We put your toughest questions to the pros, so you can feel confident jumping in.
Swimming is one of the most popular activities in the U.S., but it’s not without its downsides—harsh chemicals, unwieldy swimsuits, germs, and more.
We know you have questions you’d like answered before you jump in the water. Don’t worry, we’ve got you covered: We tapped a handful of swim and health experts for answers to some of your top queries (even the embarrassing ones). Check out these solutions for common pool workout problems.
Question #1: Chlorine Makes My Skin So Dry That It Peels. How Can I Combat the Damage?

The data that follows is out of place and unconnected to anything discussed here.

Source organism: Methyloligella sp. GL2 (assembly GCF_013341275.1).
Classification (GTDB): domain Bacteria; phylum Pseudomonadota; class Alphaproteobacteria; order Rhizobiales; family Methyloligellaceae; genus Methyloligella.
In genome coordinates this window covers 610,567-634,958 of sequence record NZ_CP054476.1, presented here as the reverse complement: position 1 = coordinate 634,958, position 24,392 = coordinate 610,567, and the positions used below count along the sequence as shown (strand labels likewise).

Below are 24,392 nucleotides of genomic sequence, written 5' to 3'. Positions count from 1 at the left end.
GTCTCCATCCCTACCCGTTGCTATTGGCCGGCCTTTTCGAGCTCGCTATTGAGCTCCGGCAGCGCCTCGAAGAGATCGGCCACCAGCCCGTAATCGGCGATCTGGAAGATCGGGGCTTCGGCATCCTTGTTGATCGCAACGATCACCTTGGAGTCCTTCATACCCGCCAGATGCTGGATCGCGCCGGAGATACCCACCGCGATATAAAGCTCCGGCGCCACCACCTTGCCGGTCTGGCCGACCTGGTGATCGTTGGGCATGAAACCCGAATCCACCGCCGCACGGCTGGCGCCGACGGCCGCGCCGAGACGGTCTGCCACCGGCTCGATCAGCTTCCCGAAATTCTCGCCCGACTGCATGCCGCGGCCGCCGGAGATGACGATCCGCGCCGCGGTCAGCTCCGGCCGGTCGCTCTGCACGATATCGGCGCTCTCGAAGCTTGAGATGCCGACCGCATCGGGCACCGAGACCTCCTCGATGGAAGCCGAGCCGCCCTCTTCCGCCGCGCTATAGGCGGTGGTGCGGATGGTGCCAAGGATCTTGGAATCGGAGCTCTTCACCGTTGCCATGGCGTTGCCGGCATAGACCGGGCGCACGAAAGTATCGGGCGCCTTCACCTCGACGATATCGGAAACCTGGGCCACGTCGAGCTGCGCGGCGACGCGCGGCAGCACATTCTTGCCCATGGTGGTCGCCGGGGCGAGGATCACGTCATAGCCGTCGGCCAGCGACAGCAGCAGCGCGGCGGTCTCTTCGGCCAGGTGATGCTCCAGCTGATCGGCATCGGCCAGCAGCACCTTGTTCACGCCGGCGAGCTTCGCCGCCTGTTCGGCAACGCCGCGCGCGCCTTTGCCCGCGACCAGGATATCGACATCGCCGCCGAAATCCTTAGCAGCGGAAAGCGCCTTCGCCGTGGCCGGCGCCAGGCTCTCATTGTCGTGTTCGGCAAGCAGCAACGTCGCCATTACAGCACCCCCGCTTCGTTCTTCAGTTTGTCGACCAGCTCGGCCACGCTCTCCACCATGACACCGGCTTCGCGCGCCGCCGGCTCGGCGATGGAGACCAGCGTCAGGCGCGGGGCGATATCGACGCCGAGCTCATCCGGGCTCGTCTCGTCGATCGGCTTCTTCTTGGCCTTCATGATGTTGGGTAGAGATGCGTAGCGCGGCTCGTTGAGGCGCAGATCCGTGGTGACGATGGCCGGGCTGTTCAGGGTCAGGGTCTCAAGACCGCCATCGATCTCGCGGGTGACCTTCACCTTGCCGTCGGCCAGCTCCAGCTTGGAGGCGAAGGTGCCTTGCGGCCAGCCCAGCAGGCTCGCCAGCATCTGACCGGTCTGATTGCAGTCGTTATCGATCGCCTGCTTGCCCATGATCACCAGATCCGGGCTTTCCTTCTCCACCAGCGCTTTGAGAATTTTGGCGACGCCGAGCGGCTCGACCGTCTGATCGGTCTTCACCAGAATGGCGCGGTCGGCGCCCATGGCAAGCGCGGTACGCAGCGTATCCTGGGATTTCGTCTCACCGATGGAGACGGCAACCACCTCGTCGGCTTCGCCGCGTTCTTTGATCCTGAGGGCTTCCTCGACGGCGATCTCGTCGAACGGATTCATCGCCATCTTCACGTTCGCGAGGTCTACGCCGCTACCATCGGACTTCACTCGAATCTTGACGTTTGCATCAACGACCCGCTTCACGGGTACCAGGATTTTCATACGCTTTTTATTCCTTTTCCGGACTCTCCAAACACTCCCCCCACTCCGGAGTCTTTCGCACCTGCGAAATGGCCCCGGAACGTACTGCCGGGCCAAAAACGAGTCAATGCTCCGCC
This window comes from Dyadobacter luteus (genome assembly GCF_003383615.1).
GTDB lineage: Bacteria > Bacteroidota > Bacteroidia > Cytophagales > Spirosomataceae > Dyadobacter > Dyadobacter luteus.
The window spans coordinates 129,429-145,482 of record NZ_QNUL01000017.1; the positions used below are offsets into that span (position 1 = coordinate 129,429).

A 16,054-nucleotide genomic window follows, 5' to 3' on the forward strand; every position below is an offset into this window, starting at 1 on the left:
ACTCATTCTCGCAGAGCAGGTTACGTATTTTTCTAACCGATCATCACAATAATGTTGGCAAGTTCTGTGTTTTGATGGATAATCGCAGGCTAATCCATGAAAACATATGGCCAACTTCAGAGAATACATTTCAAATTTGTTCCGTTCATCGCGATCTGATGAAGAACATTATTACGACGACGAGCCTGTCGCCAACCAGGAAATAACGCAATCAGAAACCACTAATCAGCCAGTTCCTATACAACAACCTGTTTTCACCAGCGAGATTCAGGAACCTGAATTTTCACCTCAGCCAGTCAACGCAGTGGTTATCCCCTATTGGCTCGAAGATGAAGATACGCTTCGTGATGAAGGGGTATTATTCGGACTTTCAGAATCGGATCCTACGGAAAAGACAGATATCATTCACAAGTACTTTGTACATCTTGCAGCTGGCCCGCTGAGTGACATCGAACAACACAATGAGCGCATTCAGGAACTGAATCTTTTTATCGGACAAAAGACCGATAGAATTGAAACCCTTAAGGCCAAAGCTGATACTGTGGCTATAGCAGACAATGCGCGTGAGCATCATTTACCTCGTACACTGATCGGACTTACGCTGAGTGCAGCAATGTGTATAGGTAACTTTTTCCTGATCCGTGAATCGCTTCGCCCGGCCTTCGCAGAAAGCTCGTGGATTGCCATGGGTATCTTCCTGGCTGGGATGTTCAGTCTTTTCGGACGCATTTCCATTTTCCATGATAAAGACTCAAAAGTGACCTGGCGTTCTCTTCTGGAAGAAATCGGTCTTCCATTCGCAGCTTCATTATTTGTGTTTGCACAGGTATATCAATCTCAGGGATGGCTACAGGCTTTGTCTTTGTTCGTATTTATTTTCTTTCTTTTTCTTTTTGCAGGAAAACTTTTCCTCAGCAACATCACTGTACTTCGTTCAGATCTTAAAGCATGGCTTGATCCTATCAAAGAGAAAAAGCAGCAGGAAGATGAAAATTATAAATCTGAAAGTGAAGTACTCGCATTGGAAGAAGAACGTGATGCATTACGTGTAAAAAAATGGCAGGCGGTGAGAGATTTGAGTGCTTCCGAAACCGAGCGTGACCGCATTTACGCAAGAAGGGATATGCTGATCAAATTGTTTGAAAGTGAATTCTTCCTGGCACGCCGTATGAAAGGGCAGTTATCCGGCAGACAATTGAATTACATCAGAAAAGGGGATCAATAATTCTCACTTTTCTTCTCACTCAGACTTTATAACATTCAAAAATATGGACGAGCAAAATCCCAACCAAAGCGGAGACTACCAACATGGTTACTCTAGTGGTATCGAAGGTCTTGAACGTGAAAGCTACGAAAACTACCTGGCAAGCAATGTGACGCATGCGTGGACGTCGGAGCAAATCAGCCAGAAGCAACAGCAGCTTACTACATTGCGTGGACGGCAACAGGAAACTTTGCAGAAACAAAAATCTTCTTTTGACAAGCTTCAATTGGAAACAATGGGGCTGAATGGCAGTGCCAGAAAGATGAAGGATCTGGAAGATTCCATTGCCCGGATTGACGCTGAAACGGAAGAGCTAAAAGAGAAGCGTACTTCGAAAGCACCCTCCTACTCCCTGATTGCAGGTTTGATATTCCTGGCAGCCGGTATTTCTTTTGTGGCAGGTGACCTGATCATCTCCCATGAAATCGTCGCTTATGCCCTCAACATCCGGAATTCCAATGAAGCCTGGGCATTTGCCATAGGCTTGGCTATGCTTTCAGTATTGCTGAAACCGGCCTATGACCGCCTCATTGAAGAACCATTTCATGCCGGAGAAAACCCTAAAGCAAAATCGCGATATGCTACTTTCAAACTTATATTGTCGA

As we age, our skin thins out a bit, making it more prone to dryness. Unfortunately, chlorine in swimming pools can make things worse.
“Chlorine and its byproducts can remove oil from the skin, cause contact dermatitis, and worsen preexisting skin conditions, including xerosis, or ‘dry skin,’” says Meghan Feely, M.D., a clinical instructor in the department of dermatology at Mount Sinai in New York City. “It can also leave your nails and hair feeling brittle.”
To keep your skin healthy, rinse off with water and a gentle cleanser as soon as possible after you get out of the water. Formulas made for sensitive skin, such as Cetaphil, contain nourishing ingredients that soothe irritated skin.
Pat skin dry with a soft, cotton towel, and apply moisturizer from head to toe. For best results, look for a moisturizer with ceramides, which are fat molecules that are found in the skin’s barrier, as these can rehydrate your skin and help repair your skin barrier, Dr. Feely says. CeraVe is one option.